UN agency voices concerns as France dismantles migrant camp

22 September 2009

The United Nations refugee agency has appealed to French authorities to consider the protection needs of individuals who had been staying in a makeshift camp in the northern city of Calais which the Government began to dismantle today.

The people living in the camp, known as the ‘jungle,’ are mainly Afghans waiting to move to the United Kingdom.

“As far as we know, only relatively few of them are still there this morning, most having moved to other locations,” Andrej Mahecic, spokesperson for the UN High Commissioner for Refugees (UNHCR), told a news conference in Geneva today.

“We trust that the operation will be carried out in a correct and humane manner,” he said, noting that UNHCR recognizes the need to combat smuggling and trafficking of persons, and the right of the French Government to maintain public order.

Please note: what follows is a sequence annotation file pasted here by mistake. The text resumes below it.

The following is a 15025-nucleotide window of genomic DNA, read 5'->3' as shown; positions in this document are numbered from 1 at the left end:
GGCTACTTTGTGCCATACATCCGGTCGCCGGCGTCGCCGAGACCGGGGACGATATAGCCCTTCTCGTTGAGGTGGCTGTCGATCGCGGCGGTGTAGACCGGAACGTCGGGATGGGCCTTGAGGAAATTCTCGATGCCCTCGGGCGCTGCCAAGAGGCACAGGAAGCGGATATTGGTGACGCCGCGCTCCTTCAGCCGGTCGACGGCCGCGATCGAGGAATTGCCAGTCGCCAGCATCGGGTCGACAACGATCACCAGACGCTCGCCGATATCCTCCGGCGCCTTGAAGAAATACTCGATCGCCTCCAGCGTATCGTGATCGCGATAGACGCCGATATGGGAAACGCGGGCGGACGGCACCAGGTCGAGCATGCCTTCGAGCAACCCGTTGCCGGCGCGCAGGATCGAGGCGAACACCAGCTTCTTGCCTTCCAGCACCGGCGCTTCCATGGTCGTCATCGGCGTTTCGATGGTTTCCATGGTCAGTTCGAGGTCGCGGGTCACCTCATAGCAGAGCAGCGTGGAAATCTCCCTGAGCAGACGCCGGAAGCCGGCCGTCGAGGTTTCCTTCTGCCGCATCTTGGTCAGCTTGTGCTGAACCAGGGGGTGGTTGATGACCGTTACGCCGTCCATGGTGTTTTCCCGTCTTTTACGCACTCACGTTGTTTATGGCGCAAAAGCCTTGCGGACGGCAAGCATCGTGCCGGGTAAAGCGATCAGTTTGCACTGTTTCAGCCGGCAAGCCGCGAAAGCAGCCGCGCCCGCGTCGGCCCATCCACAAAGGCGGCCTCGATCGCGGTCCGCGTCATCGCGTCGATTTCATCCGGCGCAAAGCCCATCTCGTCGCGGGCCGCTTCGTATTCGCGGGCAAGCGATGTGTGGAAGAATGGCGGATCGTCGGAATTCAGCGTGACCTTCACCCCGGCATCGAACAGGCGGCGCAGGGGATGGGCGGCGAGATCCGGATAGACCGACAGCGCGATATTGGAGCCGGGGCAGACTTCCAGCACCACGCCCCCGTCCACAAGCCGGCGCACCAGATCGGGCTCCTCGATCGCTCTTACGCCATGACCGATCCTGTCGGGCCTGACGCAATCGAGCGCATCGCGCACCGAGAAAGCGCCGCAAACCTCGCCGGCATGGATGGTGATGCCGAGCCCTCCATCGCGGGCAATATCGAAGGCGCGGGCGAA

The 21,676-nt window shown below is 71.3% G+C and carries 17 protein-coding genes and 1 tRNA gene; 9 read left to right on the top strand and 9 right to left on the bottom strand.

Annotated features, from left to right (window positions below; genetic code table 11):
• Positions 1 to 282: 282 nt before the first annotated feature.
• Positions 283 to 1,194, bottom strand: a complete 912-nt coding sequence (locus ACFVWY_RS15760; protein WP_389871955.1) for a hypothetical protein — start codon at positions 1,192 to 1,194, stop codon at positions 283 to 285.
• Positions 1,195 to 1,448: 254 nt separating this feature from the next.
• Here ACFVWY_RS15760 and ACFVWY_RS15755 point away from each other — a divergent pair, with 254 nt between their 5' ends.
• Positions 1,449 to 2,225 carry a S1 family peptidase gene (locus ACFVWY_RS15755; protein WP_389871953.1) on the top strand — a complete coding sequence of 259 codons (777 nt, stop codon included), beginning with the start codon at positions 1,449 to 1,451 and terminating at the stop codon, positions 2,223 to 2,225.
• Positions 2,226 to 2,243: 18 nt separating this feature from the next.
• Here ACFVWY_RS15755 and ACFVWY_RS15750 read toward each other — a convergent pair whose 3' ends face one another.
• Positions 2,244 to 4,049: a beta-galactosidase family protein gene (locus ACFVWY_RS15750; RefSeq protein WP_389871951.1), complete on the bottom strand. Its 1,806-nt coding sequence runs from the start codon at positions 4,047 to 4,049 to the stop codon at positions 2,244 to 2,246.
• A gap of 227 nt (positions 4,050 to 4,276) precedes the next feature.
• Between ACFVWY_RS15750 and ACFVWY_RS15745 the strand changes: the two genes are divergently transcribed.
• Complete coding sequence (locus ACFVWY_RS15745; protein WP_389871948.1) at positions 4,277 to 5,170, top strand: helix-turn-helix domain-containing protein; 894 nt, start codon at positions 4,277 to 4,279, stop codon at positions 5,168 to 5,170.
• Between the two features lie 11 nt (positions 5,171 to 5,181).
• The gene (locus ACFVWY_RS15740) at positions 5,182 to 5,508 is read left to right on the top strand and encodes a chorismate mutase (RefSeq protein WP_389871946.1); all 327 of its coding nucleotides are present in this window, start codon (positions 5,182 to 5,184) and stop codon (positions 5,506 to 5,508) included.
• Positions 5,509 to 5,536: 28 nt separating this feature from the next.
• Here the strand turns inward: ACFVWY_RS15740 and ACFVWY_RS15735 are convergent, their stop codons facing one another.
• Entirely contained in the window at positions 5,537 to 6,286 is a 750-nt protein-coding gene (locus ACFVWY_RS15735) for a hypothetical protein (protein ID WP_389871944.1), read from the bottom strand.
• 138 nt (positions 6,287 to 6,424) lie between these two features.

“Closing the so-called jungle camp does, however, not address the phenomenon of mixed and irregular migration, nor does it solve the problems of the people concerned, amongst whom there may be many with protection needs,” said Mr. Mahecic.

Therefore, UNHCR appealed to the French authorities to look for the best solution in each individual case. In particular, French authorities should ensure that those who wish to apply for refugee protection are given access to a full and fair asylum procedure, with an effective right of appeal.

They should also be given proper accommodation pending the determination of their asylum claim, the agency stated, adding that special measures need to be taken for unaccompanied minors.

“The situation in Calais underscores, once again, the need for governments in Europe to intensify efforts to arrive at a common European asylum system not only on paper but also in practice,” said Mr. Mahecic.


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